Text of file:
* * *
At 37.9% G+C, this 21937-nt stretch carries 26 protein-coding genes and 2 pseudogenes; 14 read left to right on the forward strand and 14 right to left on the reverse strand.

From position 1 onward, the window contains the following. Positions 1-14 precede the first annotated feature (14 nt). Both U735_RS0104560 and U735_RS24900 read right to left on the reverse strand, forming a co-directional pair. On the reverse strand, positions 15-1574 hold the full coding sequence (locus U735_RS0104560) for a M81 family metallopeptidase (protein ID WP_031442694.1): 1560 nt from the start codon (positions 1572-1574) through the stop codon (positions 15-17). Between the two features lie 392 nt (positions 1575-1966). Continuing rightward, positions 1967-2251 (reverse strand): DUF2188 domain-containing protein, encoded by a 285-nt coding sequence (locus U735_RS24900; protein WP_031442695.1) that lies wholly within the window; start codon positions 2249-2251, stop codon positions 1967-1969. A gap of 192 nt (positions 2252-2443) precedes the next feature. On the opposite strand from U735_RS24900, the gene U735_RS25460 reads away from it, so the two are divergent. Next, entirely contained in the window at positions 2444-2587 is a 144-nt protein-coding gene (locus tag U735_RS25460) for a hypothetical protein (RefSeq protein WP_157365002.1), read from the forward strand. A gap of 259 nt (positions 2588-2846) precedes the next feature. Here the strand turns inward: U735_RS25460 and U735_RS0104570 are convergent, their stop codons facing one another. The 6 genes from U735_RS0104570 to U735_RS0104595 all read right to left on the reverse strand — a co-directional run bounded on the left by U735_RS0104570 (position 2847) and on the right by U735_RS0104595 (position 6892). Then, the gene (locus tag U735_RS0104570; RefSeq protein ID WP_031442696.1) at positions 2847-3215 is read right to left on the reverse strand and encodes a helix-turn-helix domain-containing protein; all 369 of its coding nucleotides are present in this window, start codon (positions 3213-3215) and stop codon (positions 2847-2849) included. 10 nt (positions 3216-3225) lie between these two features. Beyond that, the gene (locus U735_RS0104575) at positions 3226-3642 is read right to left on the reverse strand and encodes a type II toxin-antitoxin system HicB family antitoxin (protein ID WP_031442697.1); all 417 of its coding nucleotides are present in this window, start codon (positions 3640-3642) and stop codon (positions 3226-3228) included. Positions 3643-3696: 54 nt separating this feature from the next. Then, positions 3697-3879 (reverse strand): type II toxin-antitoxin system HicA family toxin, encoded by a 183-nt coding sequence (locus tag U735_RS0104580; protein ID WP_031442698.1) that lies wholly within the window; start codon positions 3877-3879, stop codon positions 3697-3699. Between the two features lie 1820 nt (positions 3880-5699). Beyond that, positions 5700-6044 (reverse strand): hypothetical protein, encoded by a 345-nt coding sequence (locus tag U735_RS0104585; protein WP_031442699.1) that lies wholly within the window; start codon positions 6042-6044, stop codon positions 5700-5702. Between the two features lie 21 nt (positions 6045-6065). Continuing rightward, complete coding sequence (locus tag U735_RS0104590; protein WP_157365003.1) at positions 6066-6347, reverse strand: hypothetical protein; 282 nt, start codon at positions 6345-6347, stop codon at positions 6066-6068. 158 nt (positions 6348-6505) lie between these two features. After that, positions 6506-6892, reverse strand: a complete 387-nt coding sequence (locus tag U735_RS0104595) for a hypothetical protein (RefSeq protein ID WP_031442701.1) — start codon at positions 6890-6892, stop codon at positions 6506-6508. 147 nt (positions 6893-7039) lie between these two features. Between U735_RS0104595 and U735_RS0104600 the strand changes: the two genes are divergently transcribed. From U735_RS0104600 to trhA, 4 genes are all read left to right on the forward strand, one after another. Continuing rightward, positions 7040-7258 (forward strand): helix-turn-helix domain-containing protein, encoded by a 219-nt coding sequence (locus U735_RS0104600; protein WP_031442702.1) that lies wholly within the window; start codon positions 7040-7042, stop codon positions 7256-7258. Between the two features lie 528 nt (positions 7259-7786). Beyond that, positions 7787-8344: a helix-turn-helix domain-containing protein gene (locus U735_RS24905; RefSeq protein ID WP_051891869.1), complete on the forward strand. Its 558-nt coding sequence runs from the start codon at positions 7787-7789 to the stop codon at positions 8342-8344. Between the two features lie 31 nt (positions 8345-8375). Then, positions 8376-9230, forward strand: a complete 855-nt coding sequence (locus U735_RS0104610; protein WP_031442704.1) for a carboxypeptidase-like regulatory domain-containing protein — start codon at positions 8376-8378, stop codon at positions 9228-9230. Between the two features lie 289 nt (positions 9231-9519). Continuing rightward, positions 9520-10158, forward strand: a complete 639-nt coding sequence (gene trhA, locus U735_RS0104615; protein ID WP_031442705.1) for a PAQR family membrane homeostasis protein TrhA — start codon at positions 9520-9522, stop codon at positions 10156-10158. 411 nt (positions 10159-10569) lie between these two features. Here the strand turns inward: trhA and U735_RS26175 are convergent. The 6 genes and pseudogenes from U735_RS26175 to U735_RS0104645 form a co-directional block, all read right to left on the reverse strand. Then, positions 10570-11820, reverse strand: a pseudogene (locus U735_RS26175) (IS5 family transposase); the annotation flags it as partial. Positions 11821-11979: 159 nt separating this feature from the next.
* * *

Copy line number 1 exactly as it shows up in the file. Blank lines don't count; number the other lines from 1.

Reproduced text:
At 37.9% G+C, this 21937-nt stretch carries 26 protein-coding genes and 2 pseudogenes; 14 read left to right on the forward strand and 14 right to left on the reverse strand.